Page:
Award Date


Degree Type


Degree Name

Master of Science (MS)



Number of Pages



The objective of this study was to examine the potential of combining sonication with other technologies for monitoring specific classes of organic pollutants in water. The research specifically addressed using ultrasonic processors to decompose organochlorine compounds into ions which could be detected using a specific ion electrode as a screening method for organochlorine pollutants. Changes in chloride, conductivity, and pH were measured using commercially available equipment before and after sonication in order to detect the presence of the organochlorine pollutant. Chloride ion could be detected in aqueous solutions of low ppm concentrations of carbon tetrachloride, chloroform, and trichloroethylene after one minute sonication. The increases of Cl{dollar}\sp-{dollar} were accompanied by increases in conductivity and decreases of pH. Ion chromatography of solutions before and after sonication showed that formate ion was also formed. Aromatic and polyaromatic chloro compounds represented by chlorobenzene and polychlorobiphenyls, respectively, did not form chloride ion as readily as did carbon tetrachloride, chloroform, and trichloroethylene. The results achieved with the organochlorine compounds tested serve as proof-of-principle and form a base of information which can be used to develop ultrasound monitoring methods for these compounds. (Abstract shortened by UMI.).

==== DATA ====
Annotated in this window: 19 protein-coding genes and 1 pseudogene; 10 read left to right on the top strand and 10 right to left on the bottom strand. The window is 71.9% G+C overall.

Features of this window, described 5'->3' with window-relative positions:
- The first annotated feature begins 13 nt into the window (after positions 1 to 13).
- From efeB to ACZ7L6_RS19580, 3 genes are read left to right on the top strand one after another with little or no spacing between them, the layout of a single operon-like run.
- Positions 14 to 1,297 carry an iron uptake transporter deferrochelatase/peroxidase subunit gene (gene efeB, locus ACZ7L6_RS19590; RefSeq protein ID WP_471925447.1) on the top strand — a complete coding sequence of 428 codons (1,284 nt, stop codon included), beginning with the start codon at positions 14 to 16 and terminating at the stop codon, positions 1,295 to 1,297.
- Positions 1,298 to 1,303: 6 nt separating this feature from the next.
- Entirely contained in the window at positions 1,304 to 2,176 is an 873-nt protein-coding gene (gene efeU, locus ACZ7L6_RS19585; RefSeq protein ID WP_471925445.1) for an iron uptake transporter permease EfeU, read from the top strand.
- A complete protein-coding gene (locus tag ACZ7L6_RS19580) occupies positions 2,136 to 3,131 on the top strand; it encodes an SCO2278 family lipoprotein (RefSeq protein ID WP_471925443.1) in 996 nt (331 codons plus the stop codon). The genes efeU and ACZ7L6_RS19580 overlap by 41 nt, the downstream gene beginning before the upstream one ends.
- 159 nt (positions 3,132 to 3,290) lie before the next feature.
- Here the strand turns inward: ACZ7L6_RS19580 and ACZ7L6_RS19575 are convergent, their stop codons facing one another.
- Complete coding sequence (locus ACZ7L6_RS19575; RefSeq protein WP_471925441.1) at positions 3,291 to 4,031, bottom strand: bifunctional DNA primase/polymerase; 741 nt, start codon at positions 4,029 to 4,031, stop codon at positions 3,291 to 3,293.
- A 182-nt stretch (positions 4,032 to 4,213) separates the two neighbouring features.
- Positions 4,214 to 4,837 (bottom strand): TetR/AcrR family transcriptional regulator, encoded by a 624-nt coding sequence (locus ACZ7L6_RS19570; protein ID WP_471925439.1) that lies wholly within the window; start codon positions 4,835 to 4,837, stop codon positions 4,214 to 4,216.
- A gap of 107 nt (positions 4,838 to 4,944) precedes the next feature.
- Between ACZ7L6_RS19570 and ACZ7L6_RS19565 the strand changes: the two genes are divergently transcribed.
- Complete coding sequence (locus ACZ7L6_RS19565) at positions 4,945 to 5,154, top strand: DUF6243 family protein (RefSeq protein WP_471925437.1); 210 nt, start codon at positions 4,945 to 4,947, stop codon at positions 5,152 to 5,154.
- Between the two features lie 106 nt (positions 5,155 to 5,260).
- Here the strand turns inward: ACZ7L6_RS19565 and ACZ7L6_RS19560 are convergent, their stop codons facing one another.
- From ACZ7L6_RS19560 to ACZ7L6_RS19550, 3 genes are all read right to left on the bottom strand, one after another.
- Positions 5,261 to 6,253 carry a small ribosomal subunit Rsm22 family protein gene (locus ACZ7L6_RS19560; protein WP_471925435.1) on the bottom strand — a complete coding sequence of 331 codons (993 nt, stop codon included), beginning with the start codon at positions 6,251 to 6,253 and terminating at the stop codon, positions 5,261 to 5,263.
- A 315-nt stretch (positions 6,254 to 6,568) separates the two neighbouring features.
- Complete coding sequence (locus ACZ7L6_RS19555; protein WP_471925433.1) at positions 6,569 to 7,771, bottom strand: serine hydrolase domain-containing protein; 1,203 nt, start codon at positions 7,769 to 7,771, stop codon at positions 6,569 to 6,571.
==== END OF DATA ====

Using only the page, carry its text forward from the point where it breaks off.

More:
Chemical; Monitoring; Potential; Ultrasound

Controlled Subject

Chemistry; Chemistry, Analytic; Organic chemistry

File Format


File Size

2048 KB

Degree Grantor

University of Nevada, Las Vegas




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